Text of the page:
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How To Play Gin Rummy
Gin Rummy is a card game which combines simplicity of form with a surprising complexity of play. The rules can be mastered in a very short time, but the game itself will continue to challenge you again and again. The game has also adapted well to computer software and online play, further enhancing its popularity. It is easily the most popular form of rummy and is generally meant to be played by two players.
History of the Game
Gin Rummy (often known simply as Gin) was created in 1909 by Elwood T. Baker of Brooklyn, N.Y. Based on the popularity of rum and gin, the game enjoyed a resurgence in 1927-30, then dipped in popularity until the 1940s. During this time, it was adopted by members of the motion picture and radio industry, and it became the principal fad of the time. Since then, Gin Rummy has maintained a strong following and given birth to numerous offshoots and variations.
Rules of the Game
Gin Rummy is played using a standard 52-card deck of playing cards. Aces count as the low cards (they are not wild), with the value increasing in order from ace through king.
To determine who will deal first, cut the deck. The low card deals. After that, players rotate acting as the dealer from hand to hand.
The dealer shuffles the cards and then deals 10 cards to his opponent and himself. A card is then placed face-up in the middle of the table and becomes the discard pile. The remainder of the deck is placed face-down next to the discard pile and now becomes the stock.
The non-dealing player has the option to take the upcard and play first. If he or she chooses not to, then the dealer plays first.
On each turn, players have several options. They include:
1. Drawing the top card from the discard pile or from the stock.
2. Under certain conditions, the player may "knock" and end the round. (More on this in a minute)
3. Discards one card onto the discard pile.
Play continues until one player chooses to knock, or until only two cards remain in the stock.
The overall objective of the game is to form "melds" and eliminate "deadwood."
Melds can be one of two types:
1. Sets of 3 or 4 cards which share the same rank (four 10s, three 8s, etc.).
2. Runs of 3 or more cards of the same suit (5-6-7-8 of clubs or 8-9-10-J of hearts).
Deadwood cards are any cards which are not contained in a meld. Your Deadwood Count is the total value of all the deadwood cards in your hand. They are scored as follows:
Ace = 1 point
In order to keep their deadwood total low, players will want to make as many melds as possible. They may also discard high cards and replace them with lower ones. This way, if the card cannot be worked into a meld, it will count less against the player.
In standard Gin Rummy, a player may not "knock" until he has less than 10 points of deadwood in his hand. If the player has 0 points of deadwood, then he or she must knock. A player with 0 deadwood is also known to be "Going Gin."
The knocking player lays his hand out and shows his melds. He separates the deadwood, and the other player now has two options. He may:
1. Form melds from his own hand.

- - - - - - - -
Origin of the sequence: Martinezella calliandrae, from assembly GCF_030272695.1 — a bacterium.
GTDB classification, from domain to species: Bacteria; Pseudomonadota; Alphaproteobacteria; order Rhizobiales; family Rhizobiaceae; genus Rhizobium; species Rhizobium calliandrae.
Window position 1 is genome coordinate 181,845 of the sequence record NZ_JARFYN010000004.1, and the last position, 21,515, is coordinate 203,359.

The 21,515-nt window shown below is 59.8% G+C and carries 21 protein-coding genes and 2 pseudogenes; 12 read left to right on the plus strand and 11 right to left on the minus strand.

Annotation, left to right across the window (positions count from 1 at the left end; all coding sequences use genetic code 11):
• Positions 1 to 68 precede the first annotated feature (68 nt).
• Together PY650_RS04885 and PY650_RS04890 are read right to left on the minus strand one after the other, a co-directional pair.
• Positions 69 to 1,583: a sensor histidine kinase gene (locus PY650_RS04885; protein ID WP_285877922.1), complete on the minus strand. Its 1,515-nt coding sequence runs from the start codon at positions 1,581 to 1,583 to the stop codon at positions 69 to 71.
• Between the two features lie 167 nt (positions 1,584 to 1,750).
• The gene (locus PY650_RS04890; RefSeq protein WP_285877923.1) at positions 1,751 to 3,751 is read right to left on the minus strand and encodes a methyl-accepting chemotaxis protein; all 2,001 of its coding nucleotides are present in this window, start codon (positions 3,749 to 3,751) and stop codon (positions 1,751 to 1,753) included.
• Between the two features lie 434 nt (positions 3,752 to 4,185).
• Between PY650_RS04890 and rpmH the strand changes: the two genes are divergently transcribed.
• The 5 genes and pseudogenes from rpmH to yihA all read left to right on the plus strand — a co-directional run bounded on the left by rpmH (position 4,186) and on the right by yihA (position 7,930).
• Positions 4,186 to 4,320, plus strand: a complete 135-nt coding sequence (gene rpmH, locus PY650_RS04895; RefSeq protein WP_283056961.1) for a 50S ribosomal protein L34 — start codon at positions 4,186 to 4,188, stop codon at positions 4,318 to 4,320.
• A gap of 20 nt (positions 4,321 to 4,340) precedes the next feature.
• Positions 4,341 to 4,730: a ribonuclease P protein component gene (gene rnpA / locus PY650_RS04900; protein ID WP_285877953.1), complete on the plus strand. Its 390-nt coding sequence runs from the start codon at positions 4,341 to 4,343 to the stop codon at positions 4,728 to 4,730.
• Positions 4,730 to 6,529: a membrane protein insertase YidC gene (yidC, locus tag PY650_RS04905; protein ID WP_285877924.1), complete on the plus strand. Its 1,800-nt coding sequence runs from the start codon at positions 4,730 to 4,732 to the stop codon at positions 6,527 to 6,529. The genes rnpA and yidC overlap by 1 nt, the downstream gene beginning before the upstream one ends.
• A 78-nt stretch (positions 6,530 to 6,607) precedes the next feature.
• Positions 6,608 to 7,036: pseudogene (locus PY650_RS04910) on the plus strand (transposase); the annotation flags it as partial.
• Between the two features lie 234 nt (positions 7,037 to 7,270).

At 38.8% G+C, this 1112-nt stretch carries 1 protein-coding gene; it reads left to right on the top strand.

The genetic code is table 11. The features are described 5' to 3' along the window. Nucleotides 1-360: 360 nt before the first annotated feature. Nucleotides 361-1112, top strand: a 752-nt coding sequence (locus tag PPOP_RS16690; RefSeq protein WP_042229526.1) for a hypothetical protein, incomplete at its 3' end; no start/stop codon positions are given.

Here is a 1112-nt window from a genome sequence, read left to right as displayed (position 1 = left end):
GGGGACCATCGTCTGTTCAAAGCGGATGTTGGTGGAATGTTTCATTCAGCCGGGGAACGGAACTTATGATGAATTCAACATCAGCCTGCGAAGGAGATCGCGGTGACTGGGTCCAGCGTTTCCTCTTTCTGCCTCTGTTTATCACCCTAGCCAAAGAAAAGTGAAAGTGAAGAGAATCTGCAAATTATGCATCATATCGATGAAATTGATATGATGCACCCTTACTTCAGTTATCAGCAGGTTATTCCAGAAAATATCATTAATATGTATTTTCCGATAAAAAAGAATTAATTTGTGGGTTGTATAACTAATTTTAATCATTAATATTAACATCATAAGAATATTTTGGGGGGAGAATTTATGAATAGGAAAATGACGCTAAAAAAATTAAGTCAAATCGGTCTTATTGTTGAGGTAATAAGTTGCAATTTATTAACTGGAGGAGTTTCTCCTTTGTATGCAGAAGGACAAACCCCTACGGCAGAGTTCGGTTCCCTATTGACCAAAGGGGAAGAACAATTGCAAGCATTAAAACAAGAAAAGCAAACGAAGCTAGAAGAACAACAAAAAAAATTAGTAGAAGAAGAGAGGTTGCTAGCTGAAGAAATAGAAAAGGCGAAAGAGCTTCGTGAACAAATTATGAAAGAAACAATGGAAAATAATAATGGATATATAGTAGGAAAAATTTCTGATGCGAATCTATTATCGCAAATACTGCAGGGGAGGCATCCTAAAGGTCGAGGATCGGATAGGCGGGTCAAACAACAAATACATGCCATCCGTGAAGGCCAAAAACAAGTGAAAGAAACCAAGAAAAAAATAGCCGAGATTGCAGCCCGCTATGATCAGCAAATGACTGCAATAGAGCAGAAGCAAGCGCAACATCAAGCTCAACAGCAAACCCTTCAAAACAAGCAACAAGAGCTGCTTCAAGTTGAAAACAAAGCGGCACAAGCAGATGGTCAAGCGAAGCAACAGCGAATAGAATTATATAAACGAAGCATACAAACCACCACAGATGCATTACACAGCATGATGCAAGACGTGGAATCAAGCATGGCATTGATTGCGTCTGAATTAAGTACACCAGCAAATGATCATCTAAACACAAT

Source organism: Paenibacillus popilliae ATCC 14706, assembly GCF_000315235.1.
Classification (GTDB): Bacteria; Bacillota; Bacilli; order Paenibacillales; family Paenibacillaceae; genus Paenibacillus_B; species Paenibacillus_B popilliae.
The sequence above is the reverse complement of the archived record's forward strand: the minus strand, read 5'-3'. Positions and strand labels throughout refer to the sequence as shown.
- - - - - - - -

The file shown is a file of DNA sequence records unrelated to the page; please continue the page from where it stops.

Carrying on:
2. "Lay Off" cards from his hand onto the knocking player's melds, assuming that they fit. This cannot be done if the opponent has Gone Gin.
There are two ways to score Gin Rummy. The first is called 20/25 and the second is known as 10/20. 20/25 is the most common, while 10/20 is the more traditional of the two.
In the 10/20 system, a player who has gone gin scores 20 points, plus the deadwood count of the opposing player. If the knocking player has not gone gin and the defending player has an equal or lower deadwood count, then he has undercut the knocker and scores 10 points, plus the margin by which his deadwood count was lower. If the knocking player is not undercut, he scores points according to the margin by which his deadwood count was lower.
The 20/25 system works the same as the 10/20 system, except that the gin bonus is worth 25 points instead of 20. Also, the bonus for undercutting is 20 points instead of 10.
In a single match, players will continue until someone has won by scoring 100 points or more. In a multi-match, it is standard to keep track of both match and game scores. Match scores reset to zero at the start of each match, but the game score continues to accumulate. Matches are still won by scoring 100 points but the overall game is won by achieving a much higher number (often 1000 points).
Strategy and Tactics
It is a good rule of thumb to not take cards from the discard pile unless that completes a set or run. Otherwise, the opponent will anticipate that you are trying to meld a certain type of card and be sure not to discard any more of those.
Middle cards are very important because they can be used in a number of sets and runs. The 7, for example, can be used in more combinations that any other card in the deck.
It is best to vary the values of the cards you play to the discard pile. If you discard numerous face cards, for example, your opponent will begin to gather face cards in anticipation of creating melds based partially off of your discards. Varying your discards also keep your opponent guessing as to what cards you are trying to save.
If you are eligible to "knock," you should usually go ahead and do so as soon as possible. In the middle of the game, the decision will probably hinge on how many cards (which have not yet been seen by the player) could give the opponent a gin on the next draw.
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